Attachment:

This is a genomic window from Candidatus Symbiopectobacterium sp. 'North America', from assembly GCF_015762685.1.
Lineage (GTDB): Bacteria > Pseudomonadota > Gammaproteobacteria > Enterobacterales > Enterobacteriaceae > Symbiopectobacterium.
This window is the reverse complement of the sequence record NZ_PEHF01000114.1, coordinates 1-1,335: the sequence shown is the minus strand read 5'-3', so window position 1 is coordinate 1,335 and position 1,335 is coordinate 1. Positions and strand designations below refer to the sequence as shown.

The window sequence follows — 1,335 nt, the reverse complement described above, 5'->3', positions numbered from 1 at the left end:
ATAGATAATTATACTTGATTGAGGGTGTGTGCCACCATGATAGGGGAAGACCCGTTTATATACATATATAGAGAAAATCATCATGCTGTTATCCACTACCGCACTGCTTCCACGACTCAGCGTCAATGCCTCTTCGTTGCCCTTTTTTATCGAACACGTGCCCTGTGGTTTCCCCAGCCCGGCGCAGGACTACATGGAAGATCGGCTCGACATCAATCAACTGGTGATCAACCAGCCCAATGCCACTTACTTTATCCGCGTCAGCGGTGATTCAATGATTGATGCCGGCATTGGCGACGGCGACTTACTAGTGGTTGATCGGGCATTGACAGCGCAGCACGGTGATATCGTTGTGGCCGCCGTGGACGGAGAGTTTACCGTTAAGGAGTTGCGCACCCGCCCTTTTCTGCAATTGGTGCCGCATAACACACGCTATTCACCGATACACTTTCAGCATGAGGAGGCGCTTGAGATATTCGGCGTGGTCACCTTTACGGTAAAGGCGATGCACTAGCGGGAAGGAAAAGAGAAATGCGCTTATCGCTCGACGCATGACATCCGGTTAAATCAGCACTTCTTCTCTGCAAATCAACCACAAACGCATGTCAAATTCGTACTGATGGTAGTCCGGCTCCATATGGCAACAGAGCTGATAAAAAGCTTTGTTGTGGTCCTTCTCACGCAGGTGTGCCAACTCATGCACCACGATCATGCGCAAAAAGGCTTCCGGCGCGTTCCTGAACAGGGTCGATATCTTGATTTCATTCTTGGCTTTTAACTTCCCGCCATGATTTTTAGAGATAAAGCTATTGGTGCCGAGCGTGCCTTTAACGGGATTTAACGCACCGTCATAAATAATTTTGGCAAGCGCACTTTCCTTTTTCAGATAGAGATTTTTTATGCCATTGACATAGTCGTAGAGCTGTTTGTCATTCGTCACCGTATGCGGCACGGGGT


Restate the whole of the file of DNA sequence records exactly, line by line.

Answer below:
This is a genomic window from Candidatus Symbiopectobacterium sp. 'North America', from assembly GCF_015762685.1.
Lineage (GTDB): Bacteria > Pseudomonadota > Gammaproteobacteria > Enterobacterales > Enterobacteriaceae > Symbiopectobacterium.
This window is the reverse complement of the sequence record NZ_PEHF01000114.1, coordinates 1-1,335: the sequence shown is the minus strand read 5'-3', so window position 1 is coordinate 1,335 and position 1,335 is coordinate 1. Positions and strand designations below refer to the sequence as shown.

The window sequence follows — 1,335 nt, the reverse complement described above, 5'->3', positions numbered from 1 at the left end:
ATAGATAATTATACTTGATTGAGGGTGTGTGCCACCATGATAGGGGAAGACCCGTTTATATACATATATAGAGAAAATCATCATGCTGTTATCCACTACCGCACTGCTTCCACGACTCAGCGTCAATGCCTCTTCGTTGCCCTTTTTTATCGAACACGTGCCCTGTGGTTTCCCCAGCCCGGCGCAGGACTACATGGAAGATCGGCTCGACATCAATCAACTGGTGATCAACCAGCCCAATGCCACTTACTTTATCCGCGTCAGCGGTGATTCAATGATTGATGCCGGCATTGGCGACGGCGACTTACTAGTGGTTGATCGGGCATTGACAGCGCAGCACGGTGATATCGTTGTGGCCGCCGTGGACGGAGAGTTTACCGTTAAGGAGTTGCGCACCCGCCCTTTTCTGCAATTGGTGCCGCATAACACACGCTATTCACCGATACACTTTCAGCATGAGGAGGCGCTTGAGATATTCGGCGTGGTCACCTTTACGGTAAAGGCGATGCACTAGCGGGAAGGAAAAGAGAAATGCGCTTATCGCTCGACGCATGACATCCGGTTAAATCAGCACTTCTTCTCTGCAAATCAACCACAAACGCATGTCAAATTCGTACTGATGGTAGTCCGGCTCCATATGGCAACAGAGCTGATAAAAAGCTTTGTTGTGGTCCTTCTCACGCAGGTGTGCCAACTCATGCACCACGATCATGCGCAAAAAGGCTTCCGGCGCGTTCCTGAACAGGGTCGATATCTTGATTTCATTCTTGGCTTTTAACTTCCCGCCATGATTTTTAGAGATAAAGCTATTGGTGCCGAGCGTGCCTTTAACGGGATTTAACGCACCGTCATAAATAATTTTGGCAAGCGCACTTTCCTTTTTCAGATAGAGATTTTTTATGCCATTGACATAGTCGTAGAGCTGTTTGTCATTCGTCACCGTATGCGGCACGGGGT